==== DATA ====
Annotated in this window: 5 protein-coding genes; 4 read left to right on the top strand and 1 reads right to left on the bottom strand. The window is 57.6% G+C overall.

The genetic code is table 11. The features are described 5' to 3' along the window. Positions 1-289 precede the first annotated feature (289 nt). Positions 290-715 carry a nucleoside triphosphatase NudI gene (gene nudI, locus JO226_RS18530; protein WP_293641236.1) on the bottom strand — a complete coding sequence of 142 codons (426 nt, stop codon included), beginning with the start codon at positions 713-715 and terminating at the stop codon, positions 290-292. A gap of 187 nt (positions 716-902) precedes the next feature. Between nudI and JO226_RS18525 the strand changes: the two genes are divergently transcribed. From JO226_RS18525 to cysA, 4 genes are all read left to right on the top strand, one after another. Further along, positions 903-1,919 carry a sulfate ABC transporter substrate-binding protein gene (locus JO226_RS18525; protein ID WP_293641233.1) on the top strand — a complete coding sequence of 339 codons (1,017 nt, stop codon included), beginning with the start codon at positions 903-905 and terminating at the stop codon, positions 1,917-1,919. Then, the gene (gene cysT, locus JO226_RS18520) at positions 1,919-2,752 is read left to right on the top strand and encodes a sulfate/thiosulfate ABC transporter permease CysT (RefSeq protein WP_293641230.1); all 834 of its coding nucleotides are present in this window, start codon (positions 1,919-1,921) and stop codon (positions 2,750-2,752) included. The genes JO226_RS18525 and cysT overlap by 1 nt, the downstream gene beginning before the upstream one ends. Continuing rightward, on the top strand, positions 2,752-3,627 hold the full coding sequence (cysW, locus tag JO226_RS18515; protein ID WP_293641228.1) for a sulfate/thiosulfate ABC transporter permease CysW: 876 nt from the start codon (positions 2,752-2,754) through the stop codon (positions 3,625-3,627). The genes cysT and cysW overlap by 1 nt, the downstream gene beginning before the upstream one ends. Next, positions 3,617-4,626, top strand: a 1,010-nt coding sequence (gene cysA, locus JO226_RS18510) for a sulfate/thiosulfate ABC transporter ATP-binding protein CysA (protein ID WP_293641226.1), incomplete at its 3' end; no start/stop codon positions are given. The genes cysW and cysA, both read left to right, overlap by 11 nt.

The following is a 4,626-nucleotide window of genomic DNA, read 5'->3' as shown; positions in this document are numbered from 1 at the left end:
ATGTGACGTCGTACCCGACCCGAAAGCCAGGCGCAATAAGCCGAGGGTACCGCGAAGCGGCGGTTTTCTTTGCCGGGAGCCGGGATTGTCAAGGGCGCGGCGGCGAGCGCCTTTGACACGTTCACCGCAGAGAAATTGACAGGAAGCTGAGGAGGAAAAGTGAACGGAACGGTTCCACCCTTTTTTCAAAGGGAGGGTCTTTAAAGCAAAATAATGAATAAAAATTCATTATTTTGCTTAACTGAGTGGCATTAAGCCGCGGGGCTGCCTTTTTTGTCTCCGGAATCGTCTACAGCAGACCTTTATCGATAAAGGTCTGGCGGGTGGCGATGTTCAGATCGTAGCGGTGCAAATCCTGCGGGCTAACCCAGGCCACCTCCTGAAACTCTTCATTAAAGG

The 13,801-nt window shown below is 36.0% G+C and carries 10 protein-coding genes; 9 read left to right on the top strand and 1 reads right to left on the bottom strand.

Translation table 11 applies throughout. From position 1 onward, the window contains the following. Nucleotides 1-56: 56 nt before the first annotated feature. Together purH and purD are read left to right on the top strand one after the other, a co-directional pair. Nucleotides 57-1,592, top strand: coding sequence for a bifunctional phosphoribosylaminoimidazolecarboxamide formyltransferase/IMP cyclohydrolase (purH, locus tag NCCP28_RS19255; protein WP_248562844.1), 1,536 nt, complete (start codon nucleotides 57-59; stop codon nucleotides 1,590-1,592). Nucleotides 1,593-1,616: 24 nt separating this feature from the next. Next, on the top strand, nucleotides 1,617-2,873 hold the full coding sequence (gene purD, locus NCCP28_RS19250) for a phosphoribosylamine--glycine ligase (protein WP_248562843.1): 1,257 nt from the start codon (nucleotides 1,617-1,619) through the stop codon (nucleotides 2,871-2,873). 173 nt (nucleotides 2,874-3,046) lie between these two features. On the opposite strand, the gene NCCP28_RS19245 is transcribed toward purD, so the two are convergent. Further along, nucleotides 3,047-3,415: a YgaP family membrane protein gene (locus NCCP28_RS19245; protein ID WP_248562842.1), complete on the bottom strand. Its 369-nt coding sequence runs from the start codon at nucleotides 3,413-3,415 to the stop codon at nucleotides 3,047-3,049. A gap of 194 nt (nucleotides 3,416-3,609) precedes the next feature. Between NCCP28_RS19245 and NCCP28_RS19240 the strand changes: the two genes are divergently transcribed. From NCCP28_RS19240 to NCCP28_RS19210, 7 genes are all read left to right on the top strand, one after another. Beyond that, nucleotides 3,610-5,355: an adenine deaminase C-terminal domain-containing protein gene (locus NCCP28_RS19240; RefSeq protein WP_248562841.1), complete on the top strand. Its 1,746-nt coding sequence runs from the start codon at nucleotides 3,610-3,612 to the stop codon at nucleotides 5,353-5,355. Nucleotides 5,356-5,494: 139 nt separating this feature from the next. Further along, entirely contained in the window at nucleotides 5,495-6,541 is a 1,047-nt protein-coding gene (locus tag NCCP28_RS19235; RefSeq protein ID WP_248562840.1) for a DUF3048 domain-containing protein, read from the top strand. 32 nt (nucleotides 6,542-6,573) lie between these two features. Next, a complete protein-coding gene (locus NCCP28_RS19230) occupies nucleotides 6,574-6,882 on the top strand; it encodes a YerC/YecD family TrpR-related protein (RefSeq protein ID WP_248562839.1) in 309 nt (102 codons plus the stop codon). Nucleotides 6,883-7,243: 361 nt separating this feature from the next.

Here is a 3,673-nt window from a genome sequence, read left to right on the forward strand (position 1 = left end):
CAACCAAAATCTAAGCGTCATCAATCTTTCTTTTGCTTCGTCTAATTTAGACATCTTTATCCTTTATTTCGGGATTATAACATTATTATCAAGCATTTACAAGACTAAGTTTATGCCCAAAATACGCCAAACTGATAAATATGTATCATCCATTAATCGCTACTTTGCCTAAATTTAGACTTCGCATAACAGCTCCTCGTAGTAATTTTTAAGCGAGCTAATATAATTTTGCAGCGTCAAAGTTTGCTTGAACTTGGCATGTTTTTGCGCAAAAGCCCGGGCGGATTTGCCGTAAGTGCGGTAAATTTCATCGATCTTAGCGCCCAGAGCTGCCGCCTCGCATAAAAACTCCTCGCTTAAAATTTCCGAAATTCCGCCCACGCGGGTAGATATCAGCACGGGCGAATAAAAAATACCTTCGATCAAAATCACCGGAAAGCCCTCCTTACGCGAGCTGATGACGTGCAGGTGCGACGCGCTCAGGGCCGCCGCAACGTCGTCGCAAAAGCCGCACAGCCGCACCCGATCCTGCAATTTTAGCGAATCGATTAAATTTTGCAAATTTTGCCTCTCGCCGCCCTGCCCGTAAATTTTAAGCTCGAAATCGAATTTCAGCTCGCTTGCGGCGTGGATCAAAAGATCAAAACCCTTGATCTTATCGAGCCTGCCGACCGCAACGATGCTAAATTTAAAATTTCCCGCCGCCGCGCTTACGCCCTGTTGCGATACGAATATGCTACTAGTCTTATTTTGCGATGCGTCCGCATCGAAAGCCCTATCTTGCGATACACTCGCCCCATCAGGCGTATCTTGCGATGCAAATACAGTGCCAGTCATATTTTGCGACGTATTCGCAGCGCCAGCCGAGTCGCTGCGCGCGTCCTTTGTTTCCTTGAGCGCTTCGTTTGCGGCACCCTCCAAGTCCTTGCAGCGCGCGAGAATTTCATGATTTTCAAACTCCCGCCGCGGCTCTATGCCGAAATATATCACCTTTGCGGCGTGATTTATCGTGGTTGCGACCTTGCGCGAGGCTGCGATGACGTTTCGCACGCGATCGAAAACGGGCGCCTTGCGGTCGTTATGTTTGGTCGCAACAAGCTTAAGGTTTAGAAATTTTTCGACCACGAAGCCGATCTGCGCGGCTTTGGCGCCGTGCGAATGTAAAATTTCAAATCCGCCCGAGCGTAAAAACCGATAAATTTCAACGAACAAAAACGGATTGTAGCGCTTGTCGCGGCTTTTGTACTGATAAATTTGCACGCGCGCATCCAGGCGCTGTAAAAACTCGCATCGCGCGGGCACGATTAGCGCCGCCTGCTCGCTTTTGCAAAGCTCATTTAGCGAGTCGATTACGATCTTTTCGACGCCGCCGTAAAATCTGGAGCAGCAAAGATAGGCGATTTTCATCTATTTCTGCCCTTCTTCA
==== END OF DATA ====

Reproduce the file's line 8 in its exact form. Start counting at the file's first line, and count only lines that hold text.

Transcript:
CAACCAAAATCTAAGCGTCATCAATCTTTCTTTTGCTTCGTCTAATTTAGACATCTTTATCCTTTATTTCGGGATTATAACATTATTATCAAGCATTTACAAGACTAAGTTTATGCCCAAAATACGCCAAACTGATAAATATGTATCATCCATTAATCGCTACTTTGCCTAAATTTAGACTTCGCATAACAGCTCCTCGTAGTAATTTTTAAGCGAGCTAATATAATTTTGCAGCGTCAAAGTTTGCTTGAACTTGGCATGTTTTTGCGCAAAAGCCCGGGCGGATTTGCCGTAAGTGCGGTAAATTTCATCGATCTTAGCGCCCAGAGCTGCCGCCTCGCATAAAAACTCCTCGCTTAAAATTTCCGAAATTCCGCCCACGCGGGTAGATATCAGCACGGGCGAATAAAAAATACCTTCGATCAAAATCACCGGAAAGCCCTCCTTACGCGAGCTGATGACGTGCAGGTGCGACGCGCTCAGGGCCGCCGCAACGTCGTCGCAAAAGCCGCACAGCCGCACCCGATCCTGCAATTTTAGCGAATCGATTAAATTTTGCAAATTTTGCCTCTCGCCGCCCTGCCCGTAAATTTTAAGCTCGAAATCGAATTTCAGCTCGCTTGCGGCGTGGATCAAAAGATCAAAACCCTTGATCTTATCGAGCCTGCCGACCGCAACGATGCTAAATTTAAAATTTCCCGCCGCCGCGCTTACGCCCTGTTGCGATACGAATATGCTACTAGTCTTATTTTGCGATGCGTCCGCATCGAAAGCCCTATCTTGCGATACACTCGCCCCATCAGGCGTATCTTGCGATGCAAATACAGTGCCAGTCATATTTTGCGACGTATTCGCAGCGCCAGCCGAGTCGCTGCGCGCGTCCTTTGTTTCCTTGAGCGCTTCGTTTGCGGCACCCTCCAAGTCCTTGCAGCGCGCGAGAATTTCATGATTTTCAAACTCCCGCCGCGGCTCTATGCCGAAATATATCACCTTTGCGGCGTGATTTATCGTGGTTGCGACCTTGCGCGAGGCTGCGATGACGTTTCGCACGCGATCGAAAACGGGCGCCTTGCGGTCGTTATGTTTGGTCGCAACAAGCTTAAGGTTTAGAAATTTTTCGACCACGAAGCCGATCTGCGCGGCTTTGGCGCCGTGCGAATGTAAAATTTCAAATCCGCCCGAGCGTAAAAACCGATAAATTTCAACGAACAAAAACGGATTGTAGCGCTTGTCGCGGCTTTTGTACTGATAAATTTGCACGCGCGCATCCAGGCGCTGTAAAAACTCGCATCGCGCGGGCACGATTAGCGCCGCCTGCTCGCTTTTGCAAAGCTCATTTAGCGAGTCGATTACGATCTTTTCGACGCCGCCGTAAAATCTGGAGCAGCAAAGATAGGCGATTTTCATCTATTTCTGCCCTTCTTCA